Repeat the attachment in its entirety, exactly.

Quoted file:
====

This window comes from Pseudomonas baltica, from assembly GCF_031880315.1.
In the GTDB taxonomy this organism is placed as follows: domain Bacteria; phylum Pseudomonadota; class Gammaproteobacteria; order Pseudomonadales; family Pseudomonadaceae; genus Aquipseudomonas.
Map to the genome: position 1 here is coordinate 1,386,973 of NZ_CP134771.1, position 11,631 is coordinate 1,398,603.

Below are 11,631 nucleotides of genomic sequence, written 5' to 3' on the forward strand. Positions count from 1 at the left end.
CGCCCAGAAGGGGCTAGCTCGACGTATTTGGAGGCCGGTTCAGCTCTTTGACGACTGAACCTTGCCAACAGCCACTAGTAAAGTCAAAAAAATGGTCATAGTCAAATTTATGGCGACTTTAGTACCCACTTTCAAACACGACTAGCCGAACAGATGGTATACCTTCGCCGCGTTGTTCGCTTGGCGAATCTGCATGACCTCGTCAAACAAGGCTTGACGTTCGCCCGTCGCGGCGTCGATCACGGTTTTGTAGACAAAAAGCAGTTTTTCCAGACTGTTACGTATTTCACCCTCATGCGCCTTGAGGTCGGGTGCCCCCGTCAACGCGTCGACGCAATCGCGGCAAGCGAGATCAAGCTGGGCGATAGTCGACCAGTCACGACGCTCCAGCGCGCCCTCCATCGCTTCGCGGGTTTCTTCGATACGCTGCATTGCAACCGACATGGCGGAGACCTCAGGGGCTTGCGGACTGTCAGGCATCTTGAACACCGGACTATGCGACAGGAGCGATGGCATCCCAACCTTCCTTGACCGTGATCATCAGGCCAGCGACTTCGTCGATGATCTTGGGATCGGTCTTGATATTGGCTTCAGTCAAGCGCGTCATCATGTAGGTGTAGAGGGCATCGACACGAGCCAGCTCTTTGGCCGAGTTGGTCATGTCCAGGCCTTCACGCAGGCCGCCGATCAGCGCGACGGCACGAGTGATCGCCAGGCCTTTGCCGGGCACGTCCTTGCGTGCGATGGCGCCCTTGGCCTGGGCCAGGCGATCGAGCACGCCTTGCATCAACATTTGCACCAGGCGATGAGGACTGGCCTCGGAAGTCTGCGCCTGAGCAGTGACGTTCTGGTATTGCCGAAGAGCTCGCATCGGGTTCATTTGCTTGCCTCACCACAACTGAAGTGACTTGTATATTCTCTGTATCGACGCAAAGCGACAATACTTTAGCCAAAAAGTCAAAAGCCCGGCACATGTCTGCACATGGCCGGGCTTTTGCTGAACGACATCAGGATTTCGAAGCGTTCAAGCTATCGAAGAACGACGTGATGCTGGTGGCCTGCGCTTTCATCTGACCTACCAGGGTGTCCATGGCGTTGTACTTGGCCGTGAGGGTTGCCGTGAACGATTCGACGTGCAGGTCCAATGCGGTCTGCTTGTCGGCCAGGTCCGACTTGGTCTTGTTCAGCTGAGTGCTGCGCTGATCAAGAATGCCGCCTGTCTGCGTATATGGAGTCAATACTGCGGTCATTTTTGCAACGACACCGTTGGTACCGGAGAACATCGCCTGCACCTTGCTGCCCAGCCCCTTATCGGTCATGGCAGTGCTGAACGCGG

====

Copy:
This window comes from Pseudomonas baltica, from assembly GCF_031880315.1.
In the GTDB taxonomy this organism is placed as follows: domain Bacteria; phylum Pseudomonadota; class Gammaproteobacteria; order Pseudomonadales; family Pseudomonadaceae; genus Aquipseudomonas.
Map to the genome: position 1 here is coordinate 1,386,973 of NZ_CP134771.1, position 11,631 is coordinate 1,398,603.

Below are 11,631 nucleotides of genomic sequence, written 5' to 3' on the forward strand. Positions count from 1 at the left end.
CGCCCAGAAGGGGCTAGCTCGACGTATTTGGAGGCCGGTTCAGCTCTTTGACGACTGAACCTTGCCAACAGCCACTAGTAAAGTCAAAAAAATGGTCATAGTCAAATTTATGGCGACTTTAGTACCCACTTTCAAACACGACTAGCCGAACAGATGGTATACCTTCGCCGCGTTGTTCGCTTGGCGAATCTGCATGACCTCGTCAAACAAGGCTTGACGTTCGCCCGTCGCGGCGTCGATCACGGTTTTGTAGACAAAAAGCAGTTTTTCCAGACTGTTACGTATTTCACCCTCATGCGCCTTGAGGTCGGGTGCCCCCGTCAACGCGTCGACGCAATCGCGGCAAGCGAGATCAAGCTGGGCGATAGTCGACCAGTCACGACGCTCCAGCGCGCCCTCCATCGCTTCGCGGGTTTCTTCGATACGCTGCATTGCAACCGACATGGCGGAGACCTCAGGGGCTTGCGGACTGTCAGGCATCTTGAACACCGGACTATGCGACAGGAGCGATGGCATCCCAACCTTCCTTGACCGTGATCATCAGGCCAGCGACTTCGTCGATGATCTTGGGATCGGTCTTGATATTGGCTTCAGTCAAGCGCGTCATCATGTAGGTGTAGAGGGCATCGACACGAGCCAGCTCTTTGGCCGAGTTGGTCATGTCCAGGCCTTCACGCAGGCCGCCGATCAGCGCGACGGCACGAGTGATCGCCAGGCCTTTGCCGGGCACGTCCTTGCGTGCGATGGCGCCCTTGGCCTGGGCCAGGCGATCGAGCACGCCTTGCATCAACATTTGCACCAGGCGATGAGGACTGGCCTCGGAAGTCTGCGCCTGAGCAGTGACGTTCTGGTATTGCCGAAGAGCTCGCATCGGGTTCATTTGCTTGCCTCACCACAACTGAAGTGACTTGTATATTCTCTGTATCGACGCAAAGCGACAATACTTTAGCCAAAAAGTCAAAAGCCCGGCACATGTCTGCACATGGCCGGGCTTTTGCTGAACGACATCAGGATTTCGAAGCGTTCAAGCTATCGAAGAACGACGTGATGCTGGTGGCCTGCGCTTTCATCTGACCTACCAGGGTGTCCATGGCGTTGTACTTGGCCGTGAGGGTTGCCGTGAACGATTCGACGTGCAGGTCCAATGCGGTCTGCTTGTCGGCCAGGTCCGACTTGGTCTTGTTCAGCTGAGTGCTGCGCTGATCAAGAATGCCGCCTGTCTGCGTATATGGAGTCAATACTGCGGTCATTTTTGCAACGACACCGTTGGTACCGGAGAACATCGCCTGCACCTTGCTGCCCAGCCCCTTATCGGTCATGGCAGTGCTGAACGCGG